Monday, October 31, 2011

Details, Whole

Thoreau’s “Neottia pubescens or veined Neottia Rattle-snake plantain”
In Curtis’s Botanical Magazine:
DESCR. Radical leaves five-nerved; ovate, acute, dark green tessellated with white bars: petioles sheathing the scape and one another. Scape erect, not at all twisted, pubescent, not six inches in length, clothed with alternate, linear bractes, or cauline leaves, somewhat twisted round the scape, the lowermost one broadest and tessellated like the radical leaves. Flowers white, scentless ? in a long straight spike, not secund. Bractes lanceolate, concave, one to each flower, equaling the german, which is pubescent, obsoletely three-cornered, with a projecting dorsal rib, a little incurved. The two superior internal petals connive so as to form a galea; the two lateral petals are patent, and equal to the labellum, which is concave above, and acuminate. Pollen masses 2-lobed: lobes nearly globular.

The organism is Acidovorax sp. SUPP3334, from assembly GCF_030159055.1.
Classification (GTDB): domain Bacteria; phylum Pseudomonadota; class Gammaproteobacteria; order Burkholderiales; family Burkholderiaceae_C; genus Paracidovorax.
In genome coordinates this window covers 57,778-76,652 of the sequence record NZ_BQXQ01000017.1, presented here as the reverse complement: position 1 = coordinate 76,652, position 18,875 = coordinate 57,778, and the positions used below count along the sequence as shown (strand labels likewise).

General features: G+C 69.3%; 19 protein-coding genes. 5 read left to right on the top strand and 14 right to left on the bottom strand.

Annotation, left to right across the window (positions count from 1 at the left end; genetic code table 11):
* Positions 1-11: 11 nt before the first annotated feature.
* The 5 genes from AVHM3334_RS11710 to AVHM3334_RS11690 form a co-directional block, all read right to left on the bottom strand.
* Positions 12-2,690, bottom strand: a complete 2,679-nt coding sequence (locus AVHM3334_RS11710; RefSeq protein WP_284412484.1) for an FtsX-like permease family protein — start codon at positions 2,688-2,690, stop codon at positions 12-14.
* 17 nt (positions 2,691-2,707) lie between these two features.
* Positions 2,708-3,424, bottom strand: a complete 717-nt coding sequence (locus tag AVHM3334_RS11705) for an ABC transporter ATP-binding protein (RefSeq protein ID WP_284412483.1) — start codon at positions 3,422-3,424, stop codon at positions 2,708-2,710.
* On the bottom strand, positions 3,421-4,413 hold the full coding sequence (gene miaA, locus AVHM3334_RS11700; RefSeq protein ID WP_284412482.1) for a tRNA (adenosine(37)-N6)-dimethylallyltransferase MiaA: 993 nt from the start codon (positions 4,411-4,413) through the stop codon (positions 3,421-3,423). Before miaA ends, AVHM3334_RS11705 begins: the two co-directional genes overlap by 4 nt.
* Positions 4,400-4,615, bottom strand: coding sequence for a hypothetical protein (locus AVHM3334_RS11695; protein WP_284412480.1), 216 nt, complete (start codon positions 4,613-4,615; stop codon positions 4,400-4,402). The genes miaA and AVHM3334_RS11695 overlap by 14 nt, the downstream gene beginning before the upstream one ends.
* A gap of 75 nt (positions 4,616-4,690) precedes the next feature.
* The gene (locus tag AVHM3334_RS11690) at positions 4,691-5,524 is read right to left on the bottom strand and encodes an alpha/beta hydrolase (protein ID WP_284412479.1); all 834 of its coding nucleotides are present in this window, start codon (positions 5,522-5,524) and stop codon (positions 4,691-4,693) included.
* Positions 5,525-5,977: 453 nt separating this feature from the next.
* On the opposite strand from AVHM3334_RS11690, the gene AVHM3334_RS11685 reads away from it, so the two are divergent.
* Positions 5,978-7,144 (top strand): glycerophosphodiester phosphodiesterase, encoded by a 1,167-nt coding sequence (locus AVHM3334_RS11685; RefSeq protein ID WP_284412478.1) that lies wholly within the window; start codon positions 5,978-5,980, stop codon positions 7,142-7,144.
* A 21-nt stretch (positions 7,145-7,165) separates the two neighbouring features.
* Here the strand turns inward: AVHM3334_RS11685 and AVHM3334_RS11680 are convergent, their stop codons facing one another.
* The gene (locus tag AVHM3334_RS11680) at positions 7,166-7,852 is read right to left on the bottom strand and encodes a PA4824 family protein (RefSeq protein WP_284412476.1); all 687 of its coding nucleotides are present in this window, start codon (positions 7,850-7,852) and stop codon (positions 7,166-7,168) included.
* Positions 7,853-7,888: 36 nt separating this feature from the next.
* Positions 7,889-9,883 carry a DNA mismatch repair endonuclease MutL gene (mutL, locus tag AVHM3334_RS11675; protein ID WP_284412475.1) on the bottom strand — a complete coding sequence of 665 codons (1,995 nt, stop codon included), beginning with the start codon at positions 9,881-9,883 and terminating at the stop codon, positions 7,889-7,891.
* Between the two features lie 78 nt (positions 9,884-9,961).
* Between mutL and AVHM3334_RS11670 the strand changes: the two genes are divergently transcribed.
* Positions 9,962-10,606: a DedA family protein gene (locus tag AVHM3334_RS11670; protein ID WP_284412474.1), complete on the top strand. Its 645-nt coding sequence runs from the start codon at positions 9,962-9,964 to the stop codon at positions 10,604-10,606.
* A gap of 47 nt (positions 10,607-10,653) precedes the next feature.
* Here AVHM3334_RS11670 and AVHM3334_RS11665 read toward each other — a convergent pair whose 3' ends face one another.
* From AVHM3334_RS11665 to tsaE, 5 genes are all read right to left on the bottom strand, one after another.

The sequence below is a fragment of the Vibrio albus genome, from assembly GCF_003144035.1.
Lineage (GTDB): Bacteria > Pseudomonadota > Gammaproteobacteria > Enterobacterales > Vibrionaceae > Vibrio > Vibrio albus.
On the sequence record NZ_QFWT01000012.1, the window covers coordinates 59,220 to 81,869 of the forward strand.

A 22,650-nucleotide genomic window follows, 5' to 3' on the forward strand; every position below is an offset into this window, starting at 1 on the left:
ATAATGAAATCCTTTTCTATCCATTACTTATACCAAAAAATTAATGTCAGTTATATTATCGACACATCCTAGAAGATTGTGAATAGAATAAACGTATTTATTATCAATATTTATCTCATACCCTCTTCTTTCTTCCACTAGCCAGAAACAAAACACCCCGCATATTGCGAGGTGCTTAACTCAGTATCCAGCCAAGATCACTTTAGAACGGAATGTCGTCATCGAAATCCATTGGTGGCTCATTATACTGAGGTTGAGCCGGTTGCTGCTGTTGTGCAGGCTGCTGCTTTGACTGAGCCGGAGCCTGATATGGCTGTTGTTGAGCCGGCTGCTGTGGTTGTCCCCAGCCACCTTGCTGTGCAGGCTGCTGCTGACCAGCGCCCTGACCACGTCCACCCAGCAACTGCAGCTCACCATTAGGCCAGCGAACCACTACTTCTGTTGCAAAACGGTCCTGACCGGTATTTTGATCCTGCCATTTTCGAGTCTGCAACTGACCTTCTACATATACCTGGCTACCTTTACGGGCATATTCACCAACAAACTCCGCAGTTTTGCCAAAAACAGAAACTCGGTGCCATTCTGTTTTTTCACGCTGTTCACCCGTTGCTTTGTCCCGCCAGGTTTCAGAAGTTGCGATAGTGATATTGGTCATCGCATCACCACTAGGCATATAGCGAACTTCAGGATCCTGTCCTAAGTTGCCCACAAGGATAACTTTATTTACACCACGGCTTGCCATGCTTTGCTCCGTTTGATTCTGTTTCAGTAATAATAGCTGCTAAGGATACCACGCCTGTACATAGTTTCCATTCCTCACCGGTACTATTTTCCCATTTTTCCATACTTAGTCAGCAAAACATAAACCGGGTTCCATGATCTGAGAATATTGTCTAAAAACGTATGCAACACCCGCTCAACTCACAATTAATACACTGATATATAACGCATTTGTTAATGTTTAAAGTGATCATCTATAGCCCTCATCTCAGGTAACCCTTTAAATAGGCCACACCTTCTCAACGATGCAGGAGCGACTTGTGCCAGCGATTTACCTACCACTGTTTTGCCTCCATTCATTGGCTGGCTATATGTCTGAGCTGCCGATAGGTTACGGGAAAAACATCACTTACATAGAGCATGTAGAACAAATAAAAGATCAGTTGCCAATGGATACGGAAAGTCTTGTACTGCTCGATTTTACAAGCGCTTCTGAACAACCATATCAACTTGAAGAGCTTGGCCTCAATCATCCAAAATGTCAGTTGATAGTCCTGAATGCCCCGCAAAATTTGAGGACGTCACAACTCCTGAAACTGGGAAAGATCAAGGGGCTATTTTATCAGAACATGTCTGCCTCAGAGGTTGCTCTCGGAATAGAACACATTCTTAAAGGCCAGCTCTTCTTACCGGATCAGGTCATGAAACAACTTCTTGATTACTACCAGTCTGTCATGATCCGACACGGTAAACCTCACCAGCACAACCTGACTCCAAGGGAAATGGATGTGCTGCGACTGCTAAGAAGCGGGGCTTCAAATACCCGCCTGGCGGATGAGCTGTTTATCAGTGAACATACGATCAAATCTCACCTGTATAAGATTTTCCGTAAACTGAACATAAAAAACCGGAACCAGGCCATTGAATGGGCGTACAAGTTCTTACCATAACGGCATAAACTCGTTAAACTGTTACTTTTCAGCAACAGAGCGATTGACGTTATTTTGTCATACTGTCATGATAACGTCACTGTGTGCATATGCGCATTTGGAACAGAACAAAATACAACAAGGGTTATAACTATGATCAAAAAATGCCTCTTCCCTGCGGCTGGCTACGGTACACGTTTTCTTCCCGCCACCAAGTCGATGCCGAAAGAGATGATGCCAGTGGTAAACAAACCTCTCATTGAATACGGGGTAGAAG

Thoreau to James Elliot Cabot (8 March 1848): “My book, fortunately, did not find a publisher ready to undertake it, and you can imagine the effect of delay on an author’s estimate of his own work. However, I like it well enough to mend it, and shall look at it again directly when I have dispatched some other things. . . . I esteem it a rare happiness to be able to write anything, but there (if I ever get there) my concern for it is apt to end. Time & Co. are, after all, the only quite honest and trustworthy publishers that we know. I can sympathize, perhaps, with the barberry bush, whose business it is solely to ripen its fruit (though that may not be to sweeten it) and to protect it with thorns, so that it holds all winter, even, unless some hungry crows come to pluck it.” “My book” refers to A Week on the Concord and Merrimack Rivers (1849), then making its futile rounds with various publishers and obliging, apparently, Thoreau’s repeated rewrites (Thoreau ended up, at Emerson’s counsel, paying himself for the printing of a thousand copies. Less than three hundred sold.) James Elliot Cabot assisted Louis Agassiz, for whom Thoreau periodically collected specimens. Sent with queries and field-notes: “Snapping turtles are perhaps as frequently met with in our muddy river as anything, but they are not always to be had when wanted . . . As no one makes a business of seeking them, and they are valued for soups, science may be forestalled by appetite in this market . . .” And: